Originally published on Wed September 26, 2012 11:39 am
Brooklyn-born Aaron Copland was an American original in more ways than one. It's not just his music, with its openness and simple elegance. It's that he expected ballet dancers to act like cowboys, pianists to play blues and orchestra players to accompany political speechmaking. His Lincoln Portrait, composed during World War II, matches words from our 16th president with symphonic music.
Today jazz pianist Ahmad Jamal celebrates his 82nd birthday, presumably near Montauban, France, where he will play a gig tomorrow. In fact, he'll spend most of the month in France, The Netherlands, Greece, Switzerland and Turkey doing what he does best: pouring himself into his enchanting music.
Join us Friday as we celebrate the 75th anniversary of Tanglewood, the summer music festival that is both the seasonal home of the Boston Symphony Orchestra and a legendary destination in its own right.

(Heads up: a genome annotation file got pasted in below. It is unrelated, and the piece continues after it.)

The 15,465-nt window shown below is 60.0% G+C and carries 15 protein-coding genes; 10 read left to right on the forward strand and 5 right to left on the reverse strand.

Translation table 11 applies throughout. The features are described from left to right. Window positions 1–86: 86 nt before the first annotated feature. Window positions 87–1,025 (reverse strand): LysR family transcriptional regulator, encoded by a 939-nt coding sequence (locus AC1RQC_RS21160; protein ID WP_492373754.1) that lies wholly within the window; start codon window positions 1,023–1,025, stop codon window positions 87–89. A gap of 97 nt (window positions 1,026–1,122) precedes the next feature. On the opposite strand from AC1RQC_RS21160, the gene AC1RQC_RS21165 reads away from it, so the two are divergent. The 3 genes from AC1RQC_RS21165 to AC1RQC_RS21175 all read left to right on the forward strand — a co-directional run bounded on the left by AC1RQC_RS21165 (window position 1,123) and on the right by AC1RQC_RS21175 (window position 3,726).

This summer, Weekend Edition Saturday is listening to the sounds of music al fresco. Today, we present an audio postcard of a trumpeter we recently heard blowing "The Star-Spangled Banner" just down the street from NPR.
The odds of making it in the classical music business are long, but for the past two years, 25-year-old viola player Nathan Schram has received a stipend, health insurance, lots of amazing performance opportunities and a real-world education teaching violin students at an inner-city elementary school in Brooklyn. Now, Schram and his colleagues have to say goodbye to The Academy.
How many contemporary political figures have a piano prize named after them? Here's one: Burmese opposition leader and Nobel Peace Prize laureate Aung San Suu Kyi. A gold medal will be awarded in her honor at the Leeds International Piano Competition. Playing the piano was one of her coping mechanisms during 15 years of house arrest.
Pianist Helen Sung appeared on Piano Jazz on the heels of her second release, Helenistique. Critics loved the energy, the intelligence and, as pianist Benny Green put it, "the life-affirming joy" that emanated from Sung's playing on that album. Marian McPartland, too, was seduced by Sung's "dazzling and passionate" approach.